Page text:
It will be apparent from the foregoing that by moving the large collar 59 to the left to cause it to engage the threaded periphery of the outer conductor of the terminal, and then threading it tightly thereon, the cable may then be rigidly connected to the terminal and electrical connection effected between the outer conductor 42 and the terminal housing by the wedge 55, the flanged portion of which will bear against the housing, which may be recessed as shown, while the inner conductor 40 is connected to the conductor 5% by the spring fingers G9. The deformable ring 55 and the ring 54 when compressed, by tightening the collar 56 on the terminal, effectively seal the connection.

Where herein the various parts of the invention have been referred to as being located in. the right or left position,it will be understood that this is done solely for the purpose of facilitating description and that the references relate only to the relative positionsof the. parts as shown in the accompanying drawing.

While but two embodimentsof this invention have been shown and described in conjunction with two conductor type coaxial cables, it will be understood that many changes and modifications may be made therein without departing from the spirit or scope of the present invention and that this invention is equally applicable to single or to multi conductor coaxial type cables.

'The invention shown and described herein may be manufactured and used by or for the government of the United States of America for governmental purposes without the payment of any royalties thereon or therefor.

What is claimed is: v a T 1. In a connecting device for plural conductor coaxial type cable, a perforated annular wedge of electrically conductive material receivable in an end of said cable and engageable when so received with one of the conductors of said cable, said wedge when received in said cable end causing said cable end to be flared outwardly, and a fusible electrically conductive material associated with the perforations of said wedge for securing said wedge to said conductor and electrically connecting said wedge with said conductor.

In an electrical connecting device for interconnecting coaxial type cables each having an inner conductor, a layer of insulating material thereo-ver, an outer conductor concentrically disposed with respect to said inner conductor, and a sheath of electrical insulating material over said outer conductor, means for inter-connecting the inner conductors of said cables, annular perforated wedging means formed of electrically conductive material receivable in the end of each cable and engageable with the outer conductor of each cable for causing the end of each cable to be flared outwardly, and a fusible electrically conductive material associated with the perforations of said wedging means for securing and electrically connecting said wedging means to said outer conductors, said wedging means being brought into mutual engagement to inter-connect the outer conductors of said cables.

3. In an electrical connecting device for interconnecting coaxial type cables, each having an inner conductor, a layer of insulating material thereover, an outer conductor concentrically d1sposed with respect to said inner conductor, and a sheath of electrically insulating material over said outer conductor, means for inter-connecting the inner conductors of said cables, wedging means of electrically conductive material receivable in the end of each cable and engageable with the outer conductor of each cable for causing the end of each cable to be flared outwardly, and means associated with said cables and retained thereon by said outwardly flared ends for mechanically coupling said cables together and causing said wedging means to be engaged to interconnect the outer conductors of said cables.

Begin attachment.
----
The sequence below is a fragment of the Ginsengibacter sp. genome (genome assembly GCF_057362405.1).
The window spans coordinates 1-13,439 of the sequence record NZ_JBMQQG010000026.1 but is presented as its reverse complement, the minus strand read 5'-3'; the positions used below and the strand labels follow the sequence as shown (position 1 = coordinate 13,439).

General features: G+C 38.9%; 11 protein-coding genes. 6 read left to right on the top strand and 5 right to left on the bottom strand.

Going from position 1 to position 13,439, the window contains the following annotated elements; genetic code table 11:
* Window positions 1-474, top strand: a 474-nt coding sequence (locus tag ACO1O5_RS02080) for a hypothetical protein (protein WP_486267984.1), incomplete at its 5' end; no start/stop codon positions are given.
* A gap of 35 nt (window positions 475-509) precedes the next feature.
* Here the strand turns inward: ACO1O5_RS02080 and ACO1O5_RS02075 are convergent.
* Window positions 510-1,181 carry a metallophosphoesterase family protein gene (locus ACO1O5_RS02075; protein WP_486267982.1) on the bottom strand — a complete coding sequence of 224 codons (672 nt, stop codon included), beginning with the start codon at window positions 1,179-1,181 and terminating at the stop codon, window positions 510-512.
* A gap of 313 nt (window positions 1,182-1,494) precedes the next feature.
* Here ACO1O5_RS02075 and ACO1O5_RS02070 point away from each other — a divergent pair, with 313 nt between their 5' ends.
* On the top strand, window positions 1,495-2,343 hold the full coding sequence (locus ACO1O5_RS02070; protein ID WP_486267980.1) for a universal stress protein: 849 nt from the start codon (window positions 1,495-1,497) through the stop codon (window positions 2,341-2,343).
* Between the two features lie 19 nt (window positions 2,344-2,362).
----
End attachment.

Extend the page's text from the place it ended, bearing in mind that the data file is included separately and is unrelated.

4. A device for connecting the ends of two coaxial cables having inner conductors, layers of insulation over said inner conductors, concentrically disposed outward conductors, and sheaths of electrically insulating material over said outer conductors, comprising a sleeve shaped member formed of electrically conductive material and having inwardly tapering ends, one of said ends

Patent Citations
Cited PatentFiling datePublication dateApplicantTitle
US1718817 *Apr 1, 1925Jun 25, 1929Condit Electrical Mfg CorpCable connecter
US1951654 *Nov 7, 1931Mar 20, 1934Russell E GreenMethod of making a cable connecter
US2118103 *Jun 8, 1935May 24, 1938Siemens AgCable connecter and support
US2173643 *Jan 21, 1936Sep 19, 1939Telefunken GmbhRadio frequency cable terminal
US2379942 *Dec 31, 1942Jul 10, 1945Bell Telephone Labor IncCable terminating means
US2397735 *Apr 7, 1942Apr 2, 1946Air ShieldsCoupling device
Referenced by
Citing PatentFiling datePublication dateApplicantTitle
US2588082 *Dec 27, 1948Mar 4, 1952Atanasoff John VElectronic circuit chassis
US2786095 *Sep 12, 1952Mar 19, 1957Jerrold Electronics CorpCoaxial cable connector
US2793352 *Mar 8, 1951May 21, 1957Bird Electronic CorpConnector for electrical transmission lines
US3074045 *Mar 21, 1960Jan 15, 1963Tamar Electronics IndCable connector and method of assembly
US3530423 *Jun 4, 1968Sep 22, 1970Continental Sensing IncConductor assembly
US3634815 *Aug 19, 1969Jan 11, 1972Bendix CorpConnector assembly adapted for use with a coaxial cable
US4583811 *Mar 29, 1984Apr 22, 1986Raychem CorporationMechanical coupling assembly for a coaxial cable and method of using same
US6089912 *Oct 21, 1997Jul 18, 2000Thomas & Betts International, Inc.Post-less coaxial cable connector
US20110006518 *Jul 9, 2010Jan 13, 2011Adrian Roger PoultonCompression Seal
Classifications
U.S. Classification439/583, 174/21.00C, 29/874, 228/245, 285/149.1, 285/354, 29/828
International ClassificationH01R13/646
Cooperative ClassificationH01R2103/00, H01R24/40
European ClassificationH01R24/40